A systematic review (14) examined the effects of specific modifications of epidural timing, technique, and dosing. According to the review, two small RCTs (19,20) found no difference in mode of delivery when epidural analgesia was initiated early (mean dilation 3.5 to 4 cm) or late (mean dilation 5 cm). These RCTs were limited by the minimal differences in timing of epidural initiation between groups. Observational studies generally showed a slightly higher rate of cesarean delivery when epidurals were administered early, with relative risk increased by 1.6 to 4.7, depending on the study. (14) The Symposium Steering Committee concluded that delaying administration of epidural analgesia may reduce rates of cesarean delivery, but that data are insufficient to allow a definitive conclusion to be reached. (21)
Data also are insufficient to determine whether discontinuing epidural infusions in women with more than 8 cm dilation improves pushing and increases rates of spontaneous vaginal delivery. There is no evidence that decreasing bupivacaine concentration to less than 0.125 percent or using a continuous infusion (rather than repeated boluses) or CSE improves delivery outcomes. (13)
SIDE EFFECTS AND CARE DURING LABOR
A review (22) of 19 RCTs provides an overview of the side effects of epidural analgesia. Because the trials compared a wide variety of drugs and protocols, the data could not be used for a quantitative meta-analysis. Common side effects include hypotension, impaired motor function with inability to walk, and the need for urinary catheterization. Uncommon side effects (i.e., effects that occur in less than 10 percent of women) include pruritus, nausea and vomiting, and sedation.
The review concluded that although serious complications of epidural analgesia are rare, the use of epidural analgesia during labor is associated with multiple side effects that require monitoring and other interventions. Nursing staff need increased training to manage the more complex care required for women who receive epidural analgesia. Research is needed to determine whether time spent monitoring technical aspects of labor analgesia detracts from traditional supportive nursing activities.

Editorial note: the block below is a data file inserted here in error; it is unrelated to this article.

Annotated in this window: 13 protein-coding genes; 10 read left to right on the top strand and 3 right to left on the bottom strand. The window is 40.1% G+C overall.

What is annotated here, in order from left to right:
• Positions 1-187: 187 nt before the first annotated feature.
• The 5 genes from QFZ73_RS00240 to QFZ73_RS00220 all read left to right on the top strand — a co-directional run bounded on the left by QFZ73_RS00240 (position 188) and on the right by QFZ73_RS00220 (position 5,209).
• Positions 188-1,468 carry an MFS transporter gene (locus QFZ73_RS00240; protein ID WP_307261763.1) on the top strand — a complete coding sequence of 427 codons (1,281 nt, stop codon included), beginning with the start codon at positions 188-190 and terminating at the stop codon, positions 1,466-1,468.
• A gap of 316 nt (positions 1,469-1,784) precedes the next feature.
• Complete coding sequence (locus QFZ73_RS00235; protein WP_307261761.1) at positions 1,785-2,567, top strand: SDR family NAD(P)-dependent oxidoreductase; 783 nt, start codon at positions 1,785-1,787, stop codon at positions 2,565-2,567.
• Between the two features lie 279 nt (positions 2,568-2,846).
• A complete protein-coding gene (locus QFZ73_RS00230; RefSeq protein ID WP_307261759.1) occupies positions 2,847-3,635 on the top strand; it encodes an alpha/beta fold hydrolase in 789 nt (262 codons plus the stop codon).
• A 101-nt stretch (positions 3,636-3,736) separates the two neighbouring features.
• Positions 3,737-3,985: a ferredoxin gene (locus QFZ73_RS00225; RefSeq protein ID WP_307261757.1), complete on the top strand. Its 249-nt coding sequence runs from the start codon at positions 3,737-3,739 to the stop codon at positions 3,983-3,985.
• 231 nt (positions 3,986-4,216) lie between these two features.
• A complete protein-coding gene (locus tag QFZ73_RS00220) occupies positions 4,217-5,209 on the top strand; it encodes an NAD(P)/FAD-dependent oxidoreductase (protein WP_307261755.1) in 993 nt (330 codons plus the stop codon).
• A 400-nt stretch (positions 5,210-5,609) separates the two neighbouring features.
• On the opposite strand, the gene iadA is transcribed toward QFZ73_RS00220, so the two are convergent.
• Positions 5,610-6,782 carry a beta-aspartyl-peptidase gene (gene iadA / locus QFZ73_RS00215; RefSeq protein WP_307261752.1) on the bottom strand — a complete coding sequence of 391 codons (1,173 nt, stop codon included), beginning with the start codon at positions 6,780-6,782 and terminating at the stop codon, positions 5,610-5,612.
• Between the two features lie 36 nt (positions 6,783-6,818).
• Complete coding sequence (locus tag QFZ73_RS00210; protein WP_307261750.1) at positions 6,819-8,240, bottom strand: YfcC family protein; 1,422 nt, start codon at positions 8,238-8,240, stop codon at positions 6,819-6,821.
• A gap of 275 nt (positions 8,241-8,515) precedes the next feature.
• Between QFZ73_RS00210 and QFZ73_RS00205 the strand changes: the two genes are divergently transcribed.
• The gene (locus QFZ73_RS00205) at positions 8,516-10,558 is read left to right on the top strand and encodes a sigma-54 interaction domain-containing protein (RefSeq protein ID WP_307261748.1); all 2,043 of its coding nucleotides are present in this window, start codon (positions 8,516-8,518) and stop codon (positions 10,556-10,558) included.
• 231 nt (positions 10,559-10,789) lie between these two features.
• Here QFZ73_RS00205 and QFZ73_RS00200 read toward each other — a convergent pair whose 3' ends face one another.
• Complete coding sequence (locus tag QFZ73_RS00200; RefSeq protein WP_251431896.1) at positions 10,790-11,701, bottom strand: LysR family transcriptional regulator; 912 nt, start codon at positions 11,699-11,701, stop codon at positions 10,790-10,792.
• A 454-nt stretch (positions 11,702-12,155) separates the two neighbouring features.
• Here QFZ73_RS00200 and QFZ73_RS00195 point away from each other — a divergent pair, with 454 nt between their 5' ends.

The review also studied the use of delayed pushing as a labor management strategy in women with epidurals. Three RCTs of nulliparous women who received epidural analgesia compared conventional early pushing (i.e., starting at full dilation regardless of fetal station) with delayed pushing (i.e., waiting one to three hours after complete dilation). The largest trial found that delayed pushing reduced the risk of difficult operative vaginal or cesarean deliveries. (23) [Evidence level A, RCT] Women with a high fetal station or a posterior or transverse presentation were most likely to benefit from delayed pushing. Neonatal morbidity rates were similar except for an abnormal umbilical artery pH that was more common in infants born after delayed pushing.
Nitrous oxide is widely used for obstetric analgesia in most developed countries, with the exception of the United States. More than 60 percent of women in Finland and the United Kingdom use nitrous oxide for pain relief during labor. (24) The most commonly used mixture, a 50-50 blend of nitrous oxide and oxygen called Entonox, can be used in any stage of labor. The full analgesic effect usually is felt 50 seconds after inhalation. Entonox generally is self-administered as needed, but it can be administered continuously with medical supervision.
A systematic review of 11 RCTs comparing Entonox with placebo or other inhaled agents showed that Entonox provided a consistent but moderate analgesic effect. (25) [Evidence level B, systematic review of lower quality studies] Approximately one half of study participants said Entonox provided significant pain relief. Adverse effects included nausea, vomiting, and poor recall of labor.